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Why You Should Always Ride on the Offense

You should always Ride on the Offense, not the Defense.
Riding on the defense puts you mentally and physically at a disadvantage by taking away your confidence and your coordination.

My occasional guest coach, Greg Minnaar, compromised his season with this mental mistake at the 2017 World Cup in Mt Saint Anne.

Here is what we can learn from Greg riding defensively: http://betterride.net/blog/2017/greg-minnaars-big-mistake-last-world-cup-learn/

Greg came into the race with a massive points lead in the World Cup and chose to ride conservatively and “safely”. Greg ended up crashing, going off course, getting disqualified and ultimately losing the World Cup Overall.

Aaron Gwin chose to ride on the offense instead of the defense at the same race.

My analysis of his run will give you an idea of what to look for. I always want my students to ride confidently! Feeling lucky that you made it; survived it, doesn’t build confidence.

Ride with authority or get off and walk that section if you can’t. You don’t learn correct techniques by scaring the heck out of yourself.

In addition to riding on the offense, Aaron puts on a body position and vision clinic!

My Body Position Video Tutorial will teach you how to practice these solid techniques. The Hinge is vital to being smooth (dynamic, athletic, centered, neutral, powerful).

Check out my video tutorial on the hinge and how to practice it here:

https://betterride.net/blog/2018/mountain-bike-body-position-the-fundamental-movement-video-tutorial/

Helping Students Get into Body Position for cornering in my
Park City Camp in 2019

Vision is critical, it greatly improves your balance, line selection, speed, and the timing of everything! 

Even Aaron Gwin makes mistakes every now and then. Watch him almost throw away this otherwise perfect run with a vision mistake:

What to watch and when:

  • At 04-06 seconds into his run, there is a mellow corner (large radius, less than 90-degree direction change) and Aaron makes a mistake!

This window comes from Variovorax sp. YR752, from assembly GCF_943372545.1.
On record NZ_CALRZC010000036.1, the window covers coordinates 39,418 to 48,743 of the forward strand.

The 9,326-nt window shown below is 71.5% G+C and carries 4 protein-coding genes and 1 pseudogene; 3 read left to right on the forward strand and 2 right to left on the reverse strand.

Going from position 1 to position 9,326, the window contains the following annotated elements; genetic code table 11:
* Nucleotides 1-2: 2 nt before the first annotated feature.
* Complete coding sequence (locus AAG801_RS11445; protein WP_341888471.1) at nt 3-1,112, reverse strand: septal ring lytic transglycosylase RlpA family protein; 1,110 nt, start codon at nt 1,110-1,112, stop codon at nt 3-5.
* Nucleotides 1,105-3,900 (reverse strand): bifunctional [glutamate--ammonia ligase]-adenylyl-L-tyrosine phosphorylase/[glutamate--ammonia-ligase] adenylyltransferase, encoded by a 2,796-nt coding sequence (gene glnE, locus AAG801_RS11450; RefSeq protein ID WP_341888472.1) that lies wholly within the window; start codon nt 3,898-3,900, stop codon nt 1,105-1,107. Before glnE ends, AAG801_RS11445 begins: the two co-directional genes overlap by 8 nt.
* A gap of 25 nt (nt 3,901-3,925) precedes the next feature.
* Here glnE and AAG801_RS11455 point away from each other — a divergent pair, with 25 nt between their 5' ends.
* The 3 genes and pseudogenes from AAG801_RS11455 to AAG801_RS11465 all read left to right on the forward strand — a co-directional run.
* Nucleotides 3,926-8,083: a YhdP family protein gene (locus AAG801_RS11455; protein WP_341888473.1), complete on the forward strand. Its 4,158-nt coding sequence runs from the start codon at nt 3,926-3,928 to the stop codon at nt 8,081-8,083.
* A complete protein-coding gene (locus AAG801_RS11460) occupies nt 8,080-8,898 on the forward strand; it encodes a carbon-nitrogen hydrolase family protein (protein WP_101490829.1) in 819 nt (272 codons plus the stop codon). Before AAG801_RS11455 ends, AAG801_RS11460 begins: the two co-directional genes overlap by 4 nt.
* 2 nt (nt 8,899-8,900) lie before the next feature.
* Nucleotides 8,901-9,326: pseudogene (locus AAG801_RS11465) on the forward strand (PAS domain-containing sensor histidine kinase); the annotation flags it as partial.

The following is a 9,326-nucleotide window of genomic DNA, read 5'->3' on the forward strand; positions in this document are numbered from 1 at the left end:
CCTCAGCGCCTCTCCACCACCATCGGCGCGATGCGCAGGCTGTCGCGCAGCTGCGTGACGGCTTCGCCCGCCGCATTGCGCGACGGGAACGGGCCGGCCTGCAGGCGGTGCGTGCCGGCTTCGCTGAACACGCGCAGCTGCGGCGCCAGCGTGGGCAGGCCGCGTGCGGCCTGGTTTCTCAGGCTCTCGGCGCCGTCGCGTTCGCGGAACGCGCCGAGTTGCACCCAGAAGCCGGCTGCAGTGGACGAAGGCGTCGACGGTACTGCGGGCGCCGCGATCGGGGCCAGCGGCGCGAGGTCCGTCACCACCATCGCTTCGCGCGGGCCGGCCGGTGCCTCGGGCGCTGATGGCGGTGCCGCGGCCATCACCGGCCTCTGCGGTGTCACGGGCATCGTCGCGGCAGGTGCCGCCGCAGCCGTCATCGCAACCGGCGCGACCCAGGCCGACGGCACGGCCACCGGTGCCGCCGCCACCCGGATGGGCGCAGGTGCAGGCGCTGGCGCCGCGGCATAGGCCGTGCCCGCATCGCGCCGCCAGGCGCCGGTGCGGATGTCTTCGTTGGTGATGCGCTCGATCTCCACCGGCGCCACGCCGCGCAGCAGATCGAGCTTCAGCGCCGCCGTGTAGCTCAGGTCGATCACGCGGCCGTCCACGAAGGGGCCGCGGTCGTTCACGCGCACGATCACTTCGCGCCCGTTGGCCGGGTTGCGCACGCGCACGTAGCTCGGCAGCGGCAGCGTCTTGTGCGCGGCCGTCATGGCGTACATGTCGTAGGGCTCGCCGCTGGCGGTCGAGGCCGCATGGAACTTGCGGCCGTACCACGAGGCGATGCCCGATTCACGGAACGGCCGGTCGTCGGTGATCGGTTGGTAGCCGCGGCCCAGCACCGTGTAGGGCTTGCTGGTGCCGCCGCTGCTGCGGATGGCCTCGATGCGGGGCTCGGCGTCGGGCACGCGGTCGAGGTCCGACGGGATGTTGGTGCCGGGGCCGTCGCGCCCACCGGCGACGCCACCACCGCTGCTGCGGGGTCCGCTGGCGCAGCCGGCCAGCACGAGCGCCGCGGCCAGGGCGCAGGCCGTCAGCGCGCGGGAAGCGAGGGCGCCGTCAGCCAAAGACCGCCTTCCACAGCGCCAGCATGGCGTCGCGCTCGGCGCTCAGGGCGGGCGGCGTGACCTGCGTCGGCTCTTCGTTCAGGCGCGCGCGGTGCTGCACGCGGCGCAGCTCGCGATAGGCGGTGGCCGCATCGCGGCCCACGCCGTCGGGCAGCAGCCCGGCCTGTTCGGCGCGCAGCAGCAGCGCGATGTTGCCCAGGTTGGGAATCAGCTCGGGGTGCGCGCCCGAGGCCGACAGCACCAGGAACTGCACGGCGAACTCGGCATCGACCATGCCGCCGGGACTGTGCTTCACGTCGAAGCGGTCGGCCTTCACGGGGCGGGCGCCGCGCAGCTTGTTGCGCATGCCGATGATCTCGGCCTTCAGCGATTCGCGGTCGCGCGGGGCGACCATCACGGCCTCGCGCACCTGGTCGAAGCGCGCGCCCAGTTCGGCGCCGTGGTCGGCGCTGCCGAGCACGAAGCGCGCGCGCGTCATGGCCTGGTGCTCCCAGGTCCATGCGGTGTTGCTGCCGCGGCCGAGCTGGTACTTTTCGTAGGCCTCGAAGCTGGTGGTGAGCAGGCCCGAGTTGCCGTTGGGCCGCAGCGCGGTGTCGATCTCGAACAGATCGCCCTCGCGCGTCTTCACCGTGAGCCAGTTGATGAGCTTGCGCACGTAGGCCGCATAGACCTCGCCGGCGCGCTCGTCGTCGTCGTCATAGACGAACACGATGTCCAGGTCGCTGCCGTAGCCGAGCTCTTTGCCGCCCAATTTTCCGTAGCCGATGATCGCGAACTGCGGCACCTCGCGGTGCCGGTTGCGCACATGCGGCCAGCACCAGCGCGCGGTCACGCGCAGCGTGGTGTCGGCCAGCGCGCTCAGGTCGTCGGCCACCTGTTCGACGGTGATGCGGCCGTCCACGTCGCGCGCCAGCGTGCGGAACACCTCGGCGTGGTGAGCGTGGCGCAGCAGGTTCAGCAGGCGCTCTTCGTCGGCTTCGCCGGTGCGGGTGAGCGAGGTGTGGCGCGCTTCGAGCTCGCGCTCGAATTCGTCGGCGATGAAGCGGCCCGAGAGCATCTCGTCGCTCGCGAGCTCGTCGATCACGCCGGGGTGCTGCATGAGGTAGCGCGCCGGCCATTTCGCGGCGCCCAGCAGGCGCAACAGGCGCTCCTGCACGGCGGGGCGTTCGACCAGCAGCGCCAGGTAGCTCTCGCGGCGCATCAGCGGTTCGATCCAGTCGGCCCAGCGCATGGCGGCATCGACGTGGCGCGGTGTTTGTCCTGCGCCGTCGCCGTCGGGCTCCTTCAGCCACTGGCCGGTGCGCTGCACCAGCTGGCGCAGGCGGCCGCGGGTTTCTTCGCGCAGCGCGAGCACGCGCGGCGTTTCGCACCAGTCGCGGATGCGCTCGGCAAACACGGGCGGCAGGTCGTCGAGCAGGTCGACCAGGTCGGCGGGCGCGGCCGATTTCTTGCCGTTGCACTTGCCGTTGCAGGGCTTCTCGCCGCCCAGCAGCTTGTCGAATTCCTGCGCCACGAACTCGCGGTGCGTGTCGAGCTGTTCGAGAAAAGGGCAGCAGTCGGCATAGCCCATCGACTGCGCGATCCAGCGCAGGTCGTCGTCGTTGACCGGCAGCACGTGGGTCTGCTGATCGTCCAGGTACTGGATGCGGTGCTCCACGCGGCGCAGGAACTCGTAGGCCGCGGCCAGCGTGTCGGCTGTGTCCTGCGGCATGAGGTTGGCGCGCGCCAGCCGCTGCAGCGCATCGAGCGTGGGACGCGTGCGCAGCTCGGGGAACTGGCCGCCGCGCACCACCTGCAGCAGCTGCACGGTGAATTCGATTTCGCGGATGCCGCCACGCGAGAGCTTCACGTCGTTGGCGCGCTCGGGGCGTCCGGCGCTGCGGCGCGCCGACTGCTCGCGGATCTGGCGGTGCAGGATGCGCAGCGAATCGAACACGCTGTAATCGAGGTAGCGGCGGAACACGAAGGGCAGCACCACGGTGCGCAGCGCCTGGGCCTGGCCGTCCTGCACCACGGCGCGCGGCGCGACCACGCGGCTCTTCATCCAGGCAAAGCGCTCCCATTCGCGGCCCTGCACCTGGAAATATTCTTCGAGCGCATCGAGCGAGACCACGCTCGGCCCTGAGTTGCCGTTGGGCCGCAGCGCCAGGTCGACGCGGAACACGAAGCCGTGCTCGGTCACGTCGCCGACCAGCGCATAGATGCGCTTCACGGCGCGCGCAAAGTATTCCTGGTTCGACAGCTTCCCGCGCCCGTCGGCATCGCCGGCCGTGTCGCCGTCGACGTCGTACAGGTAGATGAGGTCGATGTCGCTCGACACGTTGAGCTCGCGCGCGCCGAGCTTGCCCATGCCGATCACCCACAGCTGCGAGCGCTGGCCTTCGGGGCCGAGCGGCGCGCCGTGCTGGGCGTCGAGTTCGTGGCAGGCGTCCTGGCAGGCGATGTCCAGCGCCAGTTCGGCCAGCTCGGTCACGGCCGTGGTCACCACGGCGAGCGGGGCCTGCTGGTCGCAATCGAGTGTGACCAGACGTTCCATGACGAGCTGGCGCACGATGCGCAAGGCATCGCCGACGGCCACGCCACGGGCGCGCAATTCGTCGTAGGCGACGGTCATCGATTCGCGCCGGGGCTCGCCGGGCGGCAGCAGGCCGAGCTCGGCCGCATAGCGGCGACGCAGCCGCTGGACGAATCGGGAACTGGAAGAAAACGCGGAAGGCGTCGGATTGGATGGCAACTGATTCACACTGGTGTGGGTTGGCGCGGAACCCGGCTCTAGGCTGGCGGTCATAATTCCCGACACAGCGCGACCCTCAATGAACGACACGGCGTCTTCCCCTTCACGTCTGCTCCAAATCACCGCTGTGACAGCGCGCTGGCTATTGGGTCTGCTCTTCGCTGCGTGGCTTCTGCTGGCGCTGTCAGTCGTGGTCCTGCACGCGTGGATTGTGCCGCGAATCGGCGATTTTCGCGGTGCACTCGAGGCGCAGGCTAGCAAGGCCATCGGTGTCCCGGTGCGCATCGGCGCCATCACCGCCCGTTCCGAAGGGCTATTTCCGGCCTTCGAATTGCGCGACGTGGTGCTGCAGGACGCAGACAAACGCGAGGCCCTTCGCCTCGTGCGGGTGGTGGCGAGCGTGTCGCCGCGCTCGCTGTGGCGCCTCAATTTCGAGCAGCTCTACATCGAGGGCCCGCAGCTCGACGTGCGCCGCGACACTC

At least it looks like a mistake, watch his rear wheel; it slides out a bit. He tried to push through the corner (load his suspension by pushing into the ground with arms and his legs), but there was not enough traction for that technique and his rear slide out, costing him some exit speed.

    However, this happened immediately after the start of his run and he may simply have been testing how slick the track was so he knew how hard he could ride but stay in control. That little slide cost him a little time/momentum, but I think it gave him the confidence to ride hard as he was able to control the slide.

    Watch and learn from Aaron’s amazing body position! He stays hinged at the hips with elbows up and out, weight on his pedals, chin up and looking ahead the entire run.

  • At 10-12 seconds into the video, he is hinged even while pedaling.
  • At 21-29 seconds in, notice how close his chin is to his handlebars (that’s hinged) and notice how centered he is over his pedals.Being hinged at the hips, with your weight on the pedals and your elbows up and out is a very neutral position where you are prepared to handle whatever the trail throws at you.
  • At 47-57 seconds watch Aaron’s head. It doesn’t move although his arms and legs are extremely dynamic, extending and contracting through their complete range of motion.
    It’s a perfect run except for the one time he looks down and almost throws away this amazing run.
  • At 1:19 into the video (3:21.7 in his race time) he glances down quickly like he is double-checking something and he immediately hangs up on a rock. His upper strength saves him from crashing but that little snag costs him more than a second in time which is massive in a downhill race!

I hope this helps you understand the value of correct descending body position, correct vision techniques and most importantly, how riding on the offense keeps you riding confidently.

Please share this article with anyone you think may benefit and feel free to call or e-mail with any questions.

Cheers
Gene